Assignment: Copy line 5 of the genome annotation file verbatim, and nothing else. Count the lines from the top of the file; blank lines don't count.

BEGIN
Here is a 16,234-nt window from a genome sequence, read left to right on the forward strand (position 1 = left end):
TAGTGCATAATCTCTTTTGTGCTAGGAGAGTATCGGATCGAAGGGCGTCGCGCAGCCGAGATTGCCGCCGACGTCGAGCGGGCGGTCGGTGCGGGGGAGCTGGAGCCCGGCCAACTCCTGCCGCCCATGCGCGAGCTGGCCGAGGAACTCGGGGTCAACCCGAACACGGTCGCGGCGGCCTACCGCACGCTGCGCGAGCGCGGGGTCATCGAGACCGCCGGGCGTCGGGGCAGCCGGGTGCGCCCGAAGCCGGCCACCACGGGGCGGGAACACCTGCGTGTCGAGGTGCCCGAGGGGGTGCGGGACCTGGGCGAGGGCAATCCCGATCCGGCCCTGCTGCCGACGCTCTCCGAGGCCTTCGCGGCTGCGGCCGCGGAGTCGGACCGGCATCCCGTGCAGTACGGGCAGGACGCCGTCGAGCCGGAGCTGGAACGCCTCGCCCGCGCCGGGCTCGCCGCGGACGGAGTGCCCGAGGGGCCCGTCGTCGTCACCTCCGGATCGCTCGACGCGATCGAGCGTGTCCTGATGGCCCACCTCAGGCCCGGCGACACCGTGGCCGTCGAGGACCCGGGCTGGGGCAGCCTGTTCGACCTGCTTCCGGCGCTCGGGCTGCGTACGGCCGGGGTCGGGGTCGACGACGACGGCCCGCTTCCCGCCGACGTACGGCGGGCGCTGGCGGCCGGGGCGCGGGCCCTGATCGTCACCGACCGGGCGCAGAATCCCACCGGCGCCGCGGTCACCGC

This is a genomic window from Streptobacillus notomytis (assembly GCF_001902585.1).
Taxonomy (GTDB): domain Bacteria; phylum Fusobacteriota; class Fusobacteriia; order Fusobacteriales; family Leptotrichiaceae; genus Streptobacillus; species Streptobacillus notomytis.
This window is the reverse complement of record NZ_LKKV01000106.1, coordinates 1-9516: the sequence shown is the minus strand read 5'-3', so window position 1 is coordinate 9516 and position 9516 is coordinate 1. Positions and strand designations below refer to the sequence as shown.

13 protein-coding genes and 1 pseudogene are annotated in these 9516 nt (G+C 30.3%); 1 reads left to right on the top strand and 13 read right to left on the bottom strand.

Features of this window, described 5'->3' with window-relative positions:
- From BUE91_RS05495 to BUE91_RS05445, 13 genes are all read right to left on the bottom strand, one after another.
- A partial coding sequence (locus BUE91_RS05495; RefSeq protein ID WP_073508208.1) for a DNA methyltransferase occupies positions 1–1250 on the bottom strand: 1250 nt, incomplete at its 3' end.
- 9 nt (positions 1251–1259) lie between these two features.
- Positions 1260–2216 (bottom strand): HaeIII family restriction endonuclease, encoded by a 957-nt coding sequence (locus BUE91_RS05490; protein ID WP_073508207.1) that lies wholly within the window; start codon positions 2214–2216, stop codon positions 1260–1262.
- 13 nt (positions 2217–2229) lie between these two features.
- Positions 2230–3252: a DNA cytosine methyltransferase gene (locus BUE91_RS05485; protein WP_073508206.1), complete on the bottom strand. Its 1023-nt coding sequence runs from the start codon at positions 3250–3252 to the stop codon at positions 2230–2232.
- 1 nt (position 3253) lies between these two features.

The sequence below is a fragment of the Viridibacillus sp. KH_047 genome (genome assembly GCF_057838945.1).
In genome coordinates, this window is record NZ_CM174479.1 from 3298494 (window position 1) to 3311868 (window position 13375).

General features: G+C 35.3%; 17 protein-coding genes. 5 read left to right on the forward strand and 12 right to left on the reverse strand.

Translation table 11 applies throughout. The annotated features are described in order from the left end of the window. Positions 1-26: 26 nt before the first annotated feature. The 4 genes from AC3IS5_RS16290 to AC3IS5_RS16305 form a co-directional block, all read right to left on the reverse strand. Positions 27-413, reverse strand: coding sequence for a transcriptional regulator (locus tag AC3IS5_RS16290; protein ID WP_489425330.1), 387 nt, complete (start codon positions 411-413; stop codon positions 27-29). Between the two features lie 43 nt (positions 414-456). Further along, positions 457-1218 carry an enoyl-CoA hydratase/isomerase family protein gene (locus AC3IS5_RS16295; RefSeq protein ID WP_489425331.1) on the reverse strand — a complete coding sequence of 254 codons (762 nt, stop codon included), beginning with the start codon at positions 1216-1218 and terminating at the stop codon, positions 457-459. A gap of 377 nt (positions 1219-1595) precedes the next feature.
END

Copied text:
This window is the reverse complement of record NZ_LKKV01000106.1, coordinates 1-9516: the sequence shown is the minus strand read 5'-3', so window position 1 is coordinate 9516 and position 9516 is coordinate 1. Positions and strand designations below refer to the sequence as shown.